Ethics in Assisted Reproductive Technology (ART)

Assisted reproductive technology (ART) is widely sought and used in the world today. A number of debatable issues arise due to this practice and maybe the most notable is the case of Nadya Suleman. A big part of the public is of the opinion that regulations should be in place to ensure that the rights of the fetus or babies are not violated.

Sometimes in the practice of ART doctors and their clients defy the regulations and ethics as many may argue was the case of Nadya the octuplets mom.

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Antonowicz (2009) tells Nadya’s story. She was a 33 year old single mother of six who delivered in vitro fertilized octuplets. Growing up, Nadya was the only child of an emotionally detached mother who herself had grown up in a dysfunctional family and a father who wanted a bigger family.

In her own words Nadya describes her childhood as lonely, and admits to an obsession to have babies. Clearly Nadya wanted to fill her world with babies as a compensation for the brothers and sisters she never had.

Nadya Suleman was jobless at the time she delivered her octuplets. Already a mother of six whom she could not comfortably provide for, Nadya had eight more children knowing well that it was beyond her means to provide them with not only materially but also love and the parental care they needed.

Three of her children had learning disabilities. Nadya Suleman’s actions can be defined as anything but ethical, her obsession with big a family is the only reason why she was giving birth.

Dr Michael Kamrava implanted Nadya with six embryos; there was a split later that resulted in a total of eight. Caplan (2007) posts that multiple births are considered an unavoidable consequence of assisted reproductive technology because implanting more embryos increases the chances of a life birth.

The above statement could mean that what Dr Kamrava did was within standards, but yet again Nadya’s case was different, she only wanted one more child. Dr. Kamrava was aware of her in vitro history and that all the embryos might have survived following her previous in vitro experiences which had high success rate.

There was also a possibility of a split resulting in more than six embryos. The recommended number of embryo implantation in the US for women under the age of 35 years is two (Antonowicz, 2009). Dr Michael Kamrava implanted 33 year old Nadya with six.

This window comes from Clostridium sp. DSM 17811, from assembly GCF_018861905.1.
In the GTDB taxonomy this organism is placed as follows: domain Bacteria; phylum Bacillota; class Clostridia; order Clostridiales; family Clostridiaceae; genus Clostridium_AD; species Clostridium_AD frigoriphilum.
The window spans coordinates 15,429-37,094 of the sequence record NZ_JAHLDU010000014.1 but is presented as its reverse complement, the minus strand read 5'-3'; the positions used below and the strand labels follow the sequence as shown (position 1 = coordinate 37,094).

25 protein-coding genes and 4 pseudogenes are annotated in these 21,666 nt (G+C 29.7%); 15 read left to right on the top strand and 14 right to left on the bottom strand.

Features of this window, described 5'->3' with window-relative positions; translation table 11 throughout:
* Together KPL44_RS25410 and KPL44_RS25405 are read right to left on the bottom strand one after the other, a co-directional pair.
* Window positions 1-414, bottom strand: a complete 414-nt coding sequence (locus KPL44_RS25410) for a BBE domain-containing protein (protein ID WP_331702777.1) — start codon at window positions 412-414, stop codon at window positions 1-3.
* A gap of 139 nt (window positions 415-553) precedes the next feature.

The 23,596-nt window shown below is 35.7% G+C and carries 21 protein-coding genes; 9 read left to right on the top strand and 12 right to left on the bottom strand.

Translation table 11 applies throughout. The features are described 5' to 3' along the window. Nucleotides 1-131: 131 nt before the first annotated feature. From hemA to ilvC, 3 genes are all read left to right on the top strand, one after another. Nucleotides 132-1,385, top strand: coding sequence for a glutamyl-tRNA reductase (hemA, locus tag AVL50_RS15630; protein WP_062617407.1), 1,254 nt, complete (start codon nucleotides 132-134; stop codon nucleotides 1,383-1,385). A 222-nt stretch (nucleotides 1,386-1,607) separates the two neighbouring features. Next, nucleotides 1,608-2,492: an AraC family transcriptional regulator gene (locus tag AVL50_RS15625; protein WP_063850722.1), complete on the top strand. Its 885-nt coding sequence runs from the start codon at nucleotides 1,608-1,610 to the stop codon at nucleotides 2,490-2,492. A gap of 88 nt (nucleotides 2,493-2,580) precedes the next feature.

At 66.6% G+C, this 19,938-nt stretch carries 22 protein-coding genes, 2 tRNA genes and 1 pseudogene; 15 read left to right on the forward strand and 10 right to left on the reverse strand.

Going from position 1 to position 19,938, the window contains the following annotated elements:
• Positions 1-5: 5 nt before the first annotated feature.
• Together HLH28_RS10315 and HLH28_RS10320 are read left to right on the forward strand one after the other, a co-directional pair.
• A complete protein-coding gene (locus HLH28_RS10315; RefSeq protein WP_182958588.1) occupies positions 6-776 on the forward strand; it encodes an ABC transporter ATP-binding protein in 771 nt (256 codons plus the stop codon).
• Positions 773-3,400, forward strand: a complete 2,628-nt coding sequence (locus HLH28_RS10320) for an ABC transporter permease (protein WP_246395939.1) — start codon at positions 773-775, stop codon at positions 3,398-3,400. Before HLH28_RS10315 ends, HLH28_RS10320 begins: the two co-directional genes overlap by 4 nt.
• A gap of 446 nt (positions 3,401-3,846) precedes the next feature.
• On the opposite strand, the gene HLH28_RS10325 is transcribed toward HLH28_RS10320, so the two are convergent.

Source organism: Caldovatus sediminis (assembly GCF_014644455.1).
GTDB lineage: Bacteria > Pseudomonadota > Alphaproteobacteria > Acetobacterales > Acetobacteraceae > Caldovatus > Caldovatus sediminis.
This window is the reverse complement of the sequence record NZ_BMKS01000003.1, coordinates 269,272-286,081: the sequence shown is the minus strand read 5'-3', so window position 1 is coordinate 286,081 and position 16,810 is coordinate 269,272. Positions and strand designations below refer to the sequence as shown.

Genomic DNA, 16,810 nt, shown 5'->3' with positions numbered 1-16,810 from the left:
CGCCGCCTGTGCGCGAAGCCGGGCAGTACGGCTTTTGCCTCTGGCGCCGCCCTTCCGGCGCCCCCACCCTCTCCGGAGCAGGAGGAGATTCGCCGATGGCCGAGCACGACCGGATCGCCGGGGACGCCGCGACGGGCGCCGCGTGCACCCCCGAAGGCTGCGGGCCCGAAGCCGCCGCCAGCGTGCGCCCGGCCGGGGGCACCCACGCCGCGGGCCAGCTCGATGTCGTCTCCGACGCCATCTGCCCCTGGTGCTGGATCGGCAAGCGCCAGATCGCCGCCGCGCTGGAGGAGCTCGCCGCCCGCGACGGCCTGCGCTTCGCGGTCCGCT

According to Rosato (2006) multiple births pose higher risks to the health of the mother and foetus. Children born in single births have higher birth weight, mortality rates are higher in multiple births and the risk of babies born with congenial birth defects is higher in multiple births.

Three of the six of Nadya’s older children had learning disabilities yet her doctor went ahead with a multiple implantation knowing that the babies were at a higher risk of being born with defects.


Dr Michael Kamrava was wrong when he implanted Nadya Suleman with six embryos. In the first place it is against the US regulations of in vitro fertilization for a woman of age under 35 years to be implanted with more than 2 embryos unless under special circumstances, which was not the case.

Nadya was already a mother of six; the doctor became an accomplice who helped Nadya exploit her children and right to motherhood just to feed her obsession. By risking not only the lives of the octuplets but also that of the mother, the doctor acted unethically.

Reference List

Antonowicz, A. (2009). Octuplets mum Nadya Suleman: My amazing story. Retrieved April 10, 2001, from

Caplan, L. Fiester, A. & Ravitsky, V. (2009) The Penn Centre guide to bioethics. New Yolk: Springer publishing company.

Rosato, J. (2004). The children of ART (assisted reproductive technology): Should the law protect them from harm? New York: McMillan.


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